I’m just back from a whirlwind two-day unplanned trip to New York City. I was invited to join a small group of entrepreneurs and futurists in a wide-ranging conversation about the future of work.

Our host, the Chief Marketing Officer of a Fortune-50 company, asked us to help him understand not just the way work is changing, but what kinds of challenges individuals and teams are experiencing today. He’s interested, for obvious reasons, in focusing his organization’s service offerings and value proposition on ways to help address those challenges and enhance his clients’ performance possibilities.

While there is no way I could even begin to summarize our high-energy, two-hour conversation, I was struck by one theme that came up several times:  Read more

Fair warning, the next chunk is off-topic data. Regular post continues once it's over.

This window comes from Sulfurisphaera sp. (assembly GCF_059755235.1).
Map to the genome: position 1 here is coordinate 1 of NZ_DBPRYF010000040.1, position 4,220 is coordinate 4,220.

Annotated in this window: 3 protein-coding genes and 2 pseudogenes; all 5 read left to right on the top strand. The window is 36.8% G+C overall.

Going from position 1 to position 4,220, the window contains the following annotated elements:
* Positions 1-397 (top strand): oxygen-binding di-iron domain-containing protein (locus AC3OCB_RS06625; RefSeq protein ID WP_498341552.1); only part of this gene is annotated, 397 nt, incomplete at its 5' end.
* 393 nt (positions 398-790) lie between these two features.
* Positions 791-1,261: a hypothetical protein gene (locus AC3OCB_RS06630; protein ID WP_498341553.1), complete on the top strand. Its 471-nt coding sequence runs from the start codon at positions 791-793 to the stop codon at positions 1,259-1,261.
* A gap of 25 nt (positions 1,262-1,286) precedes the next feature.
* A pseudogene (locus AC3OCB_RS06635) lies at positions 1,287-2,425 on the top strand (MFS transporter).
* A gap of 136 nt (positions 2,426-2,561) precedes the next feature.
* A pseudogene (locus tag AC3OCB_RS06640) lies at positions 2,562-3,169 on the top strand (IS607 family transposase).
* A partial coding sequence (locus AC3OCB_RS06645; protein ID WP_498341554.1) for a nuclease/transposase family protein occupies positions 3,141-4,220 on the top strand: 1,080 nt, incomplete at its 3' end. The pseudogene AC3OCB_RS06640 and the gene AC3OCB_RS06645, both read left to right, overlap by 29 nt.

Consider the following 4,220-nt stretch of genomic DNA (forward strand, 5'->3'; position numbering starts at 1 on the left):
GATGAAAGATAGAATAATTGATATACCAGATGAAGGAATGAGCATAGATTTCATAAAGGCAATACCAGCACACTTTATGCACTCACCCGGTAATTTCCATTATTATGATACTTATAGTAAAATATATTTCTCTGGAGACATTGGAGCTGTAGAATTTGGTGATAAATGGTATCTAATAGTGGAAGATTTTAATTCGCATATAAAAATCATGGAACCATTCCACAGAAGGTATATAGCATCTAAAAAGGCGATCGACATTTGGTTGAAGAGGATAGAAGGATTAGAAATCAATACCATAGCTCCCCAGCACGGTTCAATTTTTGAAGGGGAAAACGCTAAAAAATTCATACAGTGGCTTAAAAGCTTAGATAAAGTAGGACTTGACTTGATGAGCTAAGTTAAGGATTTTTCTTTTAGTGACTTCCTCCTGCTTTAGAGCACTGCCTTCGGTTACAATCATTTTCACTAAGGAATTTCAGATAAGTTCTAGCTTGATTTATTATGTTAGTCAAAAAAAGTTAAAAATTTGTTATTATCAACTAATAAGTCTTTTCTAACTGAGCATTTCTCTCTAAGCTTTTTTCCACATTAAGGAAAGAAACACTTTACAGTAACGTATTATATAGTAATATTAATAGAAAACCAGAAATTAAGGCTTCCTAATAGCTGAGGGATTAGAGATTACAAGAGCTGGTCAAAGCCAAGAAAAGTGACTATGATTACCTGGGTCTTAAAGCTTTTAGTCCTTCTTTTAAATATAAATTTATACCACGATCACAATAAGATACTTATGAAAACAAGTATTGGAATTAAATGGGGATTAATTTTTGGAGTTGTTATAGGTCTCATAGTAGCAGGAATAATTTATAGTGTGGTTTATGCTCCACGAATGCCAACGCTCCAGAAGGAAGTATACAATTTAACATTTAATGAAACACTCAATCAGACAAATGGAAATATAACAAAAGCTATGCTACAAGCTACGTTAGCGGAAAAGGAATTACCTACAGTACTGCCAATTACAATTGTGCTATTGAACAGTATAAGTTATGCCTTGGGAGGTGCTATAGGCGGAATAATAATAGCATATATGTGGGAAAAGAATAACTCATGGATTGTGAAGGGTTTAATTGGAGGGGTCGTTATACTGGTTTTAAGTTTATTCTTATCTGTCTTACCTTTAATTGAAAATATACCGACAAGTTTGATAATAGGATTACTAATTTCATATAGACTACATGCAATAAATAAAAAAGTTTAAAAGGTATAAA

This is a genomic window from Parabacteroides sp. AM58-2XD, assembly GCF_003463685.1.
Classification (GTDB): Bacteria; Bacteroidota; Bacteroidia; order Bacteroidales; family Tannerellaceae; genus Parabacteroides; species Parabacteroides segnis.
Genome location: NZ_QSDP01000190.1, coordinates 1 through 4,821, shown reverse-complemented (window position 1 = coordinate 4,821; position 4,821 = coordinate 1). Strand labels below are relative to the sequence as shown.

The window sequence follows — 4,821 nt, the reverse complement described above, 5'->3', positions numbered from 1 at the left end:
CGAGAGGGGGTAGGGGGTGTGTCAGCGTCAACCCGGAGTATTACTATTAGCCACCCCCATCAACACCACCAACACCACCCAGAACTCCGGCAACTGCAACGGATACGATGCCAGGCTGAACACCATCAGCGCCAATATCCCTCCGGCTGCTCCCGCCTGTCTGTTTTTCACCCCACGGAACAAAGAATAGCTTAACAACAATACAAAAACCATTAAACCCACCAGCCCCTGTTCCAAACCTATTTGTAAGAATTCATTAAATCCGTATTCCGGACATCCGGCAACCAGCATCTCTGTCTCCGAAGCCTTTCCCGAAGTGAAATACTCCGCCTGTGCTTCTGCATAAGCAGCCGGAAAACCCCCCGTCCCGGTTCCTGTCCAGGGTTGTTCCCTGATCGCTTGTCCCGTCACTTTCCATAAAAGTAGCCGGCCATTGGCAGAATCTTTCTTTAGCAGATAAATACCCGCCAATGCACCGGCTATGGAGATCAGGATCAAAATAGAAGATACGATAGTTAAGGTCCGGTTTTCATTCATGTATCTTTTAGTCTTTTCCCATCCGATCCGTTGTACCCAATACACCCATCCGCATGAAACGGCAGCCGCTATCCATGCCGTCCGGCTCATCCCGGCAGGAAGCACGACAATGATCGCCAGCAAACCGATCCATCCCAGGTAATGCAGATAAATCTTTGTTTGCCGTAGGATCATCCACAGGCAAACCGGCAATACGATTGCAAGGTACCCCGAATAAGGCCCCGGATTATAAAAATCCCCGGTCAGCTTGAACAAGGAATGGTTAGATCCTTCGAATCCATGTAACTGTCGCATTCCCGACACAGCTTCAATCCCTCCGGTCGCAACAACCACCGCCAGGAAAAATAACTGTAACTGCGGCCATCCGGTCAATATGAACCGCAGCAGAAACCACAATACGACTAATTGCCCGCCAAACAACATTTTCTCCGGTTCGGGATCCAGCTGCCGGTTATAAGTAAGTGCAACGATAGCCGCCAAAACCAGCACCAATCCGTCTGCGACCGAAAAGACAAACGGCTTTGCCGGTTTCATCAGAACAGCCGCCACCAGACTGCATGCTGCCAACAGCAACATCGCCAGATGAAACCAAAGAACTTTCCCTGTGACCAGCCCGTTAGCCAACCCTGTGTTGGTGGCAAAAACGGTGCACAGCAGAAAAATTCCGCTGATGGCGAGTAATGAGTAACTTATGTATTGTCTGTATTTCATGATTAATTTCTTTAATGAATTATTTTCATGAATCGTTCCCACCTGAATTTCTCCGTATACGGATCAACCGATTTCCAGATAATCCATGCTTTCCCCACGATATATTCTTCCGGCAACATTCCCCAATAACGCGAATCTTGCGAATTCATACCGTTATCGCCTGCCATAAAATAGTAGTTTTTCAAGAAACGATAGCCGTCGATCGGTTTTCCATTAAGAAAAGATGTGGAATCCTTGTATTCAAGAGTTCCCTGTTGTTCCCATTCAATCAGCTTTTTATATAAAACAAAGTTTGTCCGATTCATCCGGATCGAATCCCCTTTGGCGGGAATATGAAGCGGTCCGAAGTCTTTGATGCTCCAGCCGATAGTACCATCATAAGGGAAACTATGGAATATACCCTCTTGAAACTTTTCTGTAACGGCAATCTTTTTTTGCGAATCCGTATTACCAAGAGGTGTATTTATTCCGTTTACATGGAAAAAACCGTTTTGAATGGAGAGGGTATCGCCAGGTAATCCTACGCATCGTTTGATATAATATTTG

Don’t Stop Talking About Tomorrow: A Guide to Surviving the Future

conversations1How often do you talk with your colleagues about the future and how it will affect your organization?

As I have mentioned many, many times here and elsewhere, most leadership teams spend less than 3% of their collective time talking with each other about the future – of their company, their industry, and the world in general.

In my experience, most of us live day to day assuming that the future will be just like the recent past. We realize that there are some predictable trends, and that some things (like the weather) go through regular cycles, but for the most part we expect tomorrow to be similar to today.